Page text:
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Lyndon B. Johnson Space Center
Houston, Texas 77058
Ken Bowersox (NASA Photo S87-45887)

Biographical Data

Kenneth D. Bowersox (Captain, USN, RET.)

PERSONAL DATA: Born November 14, 1956, in Portsmouth, Virginia, but considers Bedford, Indiana, to be his hometown.

EDUCATION: Graduated from Bedford High School, Bedford, Indiana, in 1974;  received a bachelor of science degree in aerospace engineering from the United States Naval Academy in 1978, and a master of science degree in mechanical engineering from Columbia University in 1979.

EXPERIENCE: Bowersox received his commission in the United States Navy in 1978 and was designated a Naval Aviator in 1981.  He was then assigned to Attack Squadron 22, aboard the USS Enterprise, where he served as a Fleet A-7E pilot, logging over 300 carrier arrested landings.  Following graduation from the United States Air Force Test Pilot School at Edwards Air Force Base, California, in 1985, he moved to the Naval Weapon Center at China Lake, California, where he spent the next year and a half as a test pilot flying A-7E and F/A-18 aircraft until advised of his selection to the astronaut program.

NASA EXPERIENCE: Selected as an astronaut candidate by NASA in June 1987, Bowersox completed a one-year training and evaluation program in August 1988.  He held a variety of assignments since then including: flight software testing in the Shuttle Avionics Integration Laboratory (SAIL); Technical Assistant to the Director of Flight Crew Operations; Astronaut Office representative for Orbiter landing and rollout issues; Chief of the Astronaut Office Safety Branch; Chairman of the Spaceflight Safety Panel; during several Shuttle missions he served as a spacecraft communicator (CAPCOM) in the Houston Mission Control Center; was back-up to the first International Space Station crew; and served as the Director, Flight Crew Operations Directorate.  A five flight veteran, Bowersox logged over 211 days in space including 2 EVAs totaling 13 hours and 17 minutes.  He was the pilot on STS-50 (1992) and STS-61 (1993), spacecraft commander on STS-73 (1995) and STS-82 (1997), and most recently served as Expedition-6 Crew Commander for 5-1/2 months aboard the International Space Station (2002-2003).  Bowersox retired from NASA and the U.S. Navy in December 2006.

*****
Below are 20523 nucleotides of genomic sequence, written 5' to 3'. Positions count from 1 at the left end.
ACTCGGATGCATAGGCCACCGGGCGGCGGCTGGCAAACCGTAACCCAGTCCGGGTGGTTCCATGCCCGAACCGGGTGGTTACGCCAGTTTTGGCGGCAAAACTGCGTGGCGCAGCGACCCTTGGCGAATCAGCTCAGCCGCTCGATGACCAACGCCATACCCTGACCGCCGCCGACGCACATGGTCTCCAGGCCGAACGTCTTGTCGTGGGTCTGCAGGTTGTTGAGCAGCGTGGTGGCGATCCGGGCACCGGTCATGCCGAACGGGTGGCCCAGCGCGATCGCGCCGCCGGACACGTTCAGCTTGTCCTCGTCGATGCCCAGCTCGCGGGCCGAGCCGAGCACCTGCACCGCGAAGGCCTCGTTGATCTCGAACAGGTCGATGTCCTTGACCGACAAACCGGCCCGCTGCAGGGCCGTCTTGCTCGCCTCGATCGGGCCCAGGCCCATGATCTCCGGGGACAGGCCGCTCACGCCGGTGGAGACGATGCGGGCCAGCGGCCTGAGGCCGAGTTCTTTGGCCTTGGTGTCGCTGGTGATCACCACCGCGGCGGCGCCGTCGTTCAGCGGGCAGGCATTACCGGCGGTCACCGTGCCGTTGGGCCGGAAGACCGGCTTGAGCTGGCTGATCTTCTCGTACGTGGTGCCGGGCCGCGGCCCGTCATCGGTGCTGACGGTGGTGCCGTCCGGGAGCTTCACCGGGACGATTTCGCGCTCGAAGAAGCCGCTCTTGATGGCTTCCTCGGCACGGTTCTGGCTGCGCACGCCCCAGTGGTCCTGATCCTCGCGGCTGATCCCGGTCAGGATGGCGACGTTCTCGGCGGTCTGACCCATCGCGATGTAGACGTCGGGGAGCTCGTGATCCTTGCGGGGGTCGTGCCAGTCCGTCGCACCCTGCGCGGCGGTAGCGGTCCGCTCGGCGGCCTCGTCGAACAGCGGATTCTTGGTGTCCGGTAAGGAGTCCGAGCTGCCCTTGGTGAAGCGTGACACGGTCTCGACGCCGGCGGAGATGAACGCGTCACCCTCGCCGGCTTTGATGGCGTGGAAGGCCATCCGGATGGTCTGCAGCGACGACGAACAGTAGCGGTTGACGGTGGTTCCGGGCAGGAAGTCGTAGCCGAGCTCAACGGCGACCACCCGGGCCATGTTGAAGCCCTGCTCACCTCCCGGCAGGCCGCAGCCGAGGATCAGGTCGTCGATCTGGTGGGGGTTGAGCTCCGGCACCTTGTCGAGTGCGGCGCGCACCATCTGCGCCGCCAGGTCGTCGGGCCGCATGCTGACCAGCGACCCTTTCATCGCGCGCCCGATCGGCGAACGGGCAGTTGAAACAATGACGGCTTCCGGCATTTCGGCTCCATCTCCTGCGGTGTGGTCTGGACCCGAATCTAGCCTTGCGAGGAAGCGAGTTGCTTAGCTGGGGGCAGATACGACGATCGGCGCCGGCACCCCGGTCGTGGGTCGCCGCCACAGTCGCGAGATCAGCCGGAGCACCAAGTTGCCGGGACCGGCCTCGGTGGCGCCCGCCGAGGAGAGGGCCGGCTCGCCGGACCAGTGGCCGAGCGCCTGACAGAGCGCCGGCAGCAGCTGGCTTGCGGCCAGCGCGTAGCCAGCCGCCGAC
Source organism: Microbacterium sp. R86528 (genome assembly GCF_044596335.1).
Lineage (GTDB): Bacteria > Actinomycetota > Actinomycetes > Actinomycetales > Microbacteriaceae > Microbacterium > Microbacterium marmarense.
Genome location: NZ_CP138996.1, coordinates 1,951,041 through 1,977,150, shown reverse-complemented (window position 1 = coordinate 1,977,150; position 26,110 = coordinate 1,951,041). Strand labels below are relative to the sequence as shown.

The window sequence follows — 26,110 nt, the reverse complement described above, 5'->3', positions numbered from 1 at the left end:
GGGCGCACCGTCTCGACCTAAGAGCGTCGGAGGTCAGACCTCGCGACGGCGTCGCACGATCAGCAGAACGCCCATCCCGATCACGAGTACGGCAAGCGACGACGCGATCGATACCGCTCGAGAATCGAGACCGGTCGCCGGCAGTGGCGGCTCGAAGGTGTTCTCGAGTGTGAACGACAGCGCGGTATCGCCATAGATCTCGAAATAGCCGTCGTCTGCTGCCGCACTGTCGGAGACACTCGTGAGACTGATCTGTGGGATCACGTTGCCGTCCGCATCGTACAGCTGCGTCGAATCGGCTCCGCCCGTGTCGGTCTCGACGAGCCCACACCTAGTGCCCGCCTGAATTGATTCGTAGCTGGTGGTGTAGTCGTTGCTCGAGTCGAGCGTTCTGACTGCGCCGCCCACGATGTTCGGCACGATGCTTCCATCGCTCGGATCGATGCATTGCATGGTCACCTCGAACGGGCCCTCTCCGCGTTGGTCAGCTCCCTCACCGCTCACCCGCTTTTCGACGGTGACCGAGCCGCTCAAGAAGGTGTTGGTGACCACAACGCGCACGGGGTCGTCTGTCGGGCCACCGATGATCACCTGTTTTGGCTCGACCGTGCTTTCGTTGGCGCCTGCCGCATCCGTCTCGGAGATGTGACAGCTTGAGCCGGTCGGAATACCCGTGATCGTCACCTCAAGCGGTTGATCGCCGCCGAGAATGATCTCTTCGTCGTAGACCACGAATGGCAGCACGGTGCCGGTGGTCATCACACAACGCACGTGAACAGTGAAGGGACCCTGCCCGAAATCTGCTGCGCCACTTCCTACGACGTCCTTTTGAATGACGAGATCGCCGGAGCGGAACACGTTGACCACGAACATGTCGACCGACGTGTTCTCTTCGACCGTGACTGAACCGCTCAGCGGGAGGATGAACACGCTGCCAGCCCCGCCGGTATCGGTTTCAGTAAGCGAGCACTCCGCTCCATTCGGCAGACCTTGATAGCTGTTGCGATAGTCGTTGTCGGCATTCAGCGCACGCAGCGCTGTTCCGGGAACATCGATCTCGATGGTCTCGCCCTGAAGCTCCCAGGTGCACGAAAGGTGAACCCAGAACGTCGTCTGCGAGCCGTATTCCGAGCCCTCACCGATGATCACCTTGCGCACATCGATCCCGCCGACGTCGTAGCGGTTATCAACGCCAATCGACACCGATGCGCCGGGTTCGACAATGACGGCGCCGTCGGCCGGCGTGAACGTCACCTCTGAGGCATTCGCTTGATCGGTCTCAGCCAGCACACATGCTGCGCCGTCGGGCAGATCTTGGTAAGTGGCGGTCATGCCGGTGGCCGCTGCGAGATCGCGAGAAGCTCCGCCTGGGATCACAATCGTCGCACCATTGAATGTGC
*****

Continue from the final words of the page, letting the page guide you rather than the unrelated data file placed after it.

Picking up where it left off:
SPACE FLIGHT EXPERIENCE: STS-50, June 25-July 9, 1992, was the first flight of the United States Microgravity Laboratory and the first Extended Duration Orbiter flight.  Over a two-week period, the STS-50 flight crew aboard Space Shuttle Columbia conducted a wide variety of experiments relating to materials processing and fluid physics in a microgravity environment.

STS-61, Dec. 2-13, 1993, was the Hubble Space Telescope (HST) servicing and repair mission.  During the 11-day flight, the HST was captured and restored to full capacity through a record five space walks by four astronauts.

STS-73, Oct. 20 to Nov. 5, 1995, was the second flight of the United States Microgravity Laboratory.  The mission focused on materials science, biotechnology, combustion science, the physics of fluids, and numerous scientific experiments housed in the pressurized Spacelab module.

STS-82, Feb. 11-21, 1997, was the second Hubble Space Telescope (HST) maintenance mission.  During the flight, the crew retrieved and secured the HST in Discovery’s payload bay.  In five space walks, two teams installed two new spectrometers and eight replacement instruments, as well as replacing insulation patches over three compartments containing key data processing, electronics and scientific instrument telemetry packages.  Following completion of upgrades and repairs, HST was boosted to a higher orbit and redeployed.

Expedition-6, Nov. 23, 2002 to May 3, 2003.  During 5-1/2 months aboard the International Space Station, the crew worked with numerous U.S. and Russian science experiments.  Bowersox and ISS Science Officer Don Pettit performed 2 EVAs (spacewalks) to continue the external outfitting of the orbital outpost.  The Expedition-6 crew launched on STS-113 Space Shuttle Endeavour and returned to Earth on Soyuz TMA-1.


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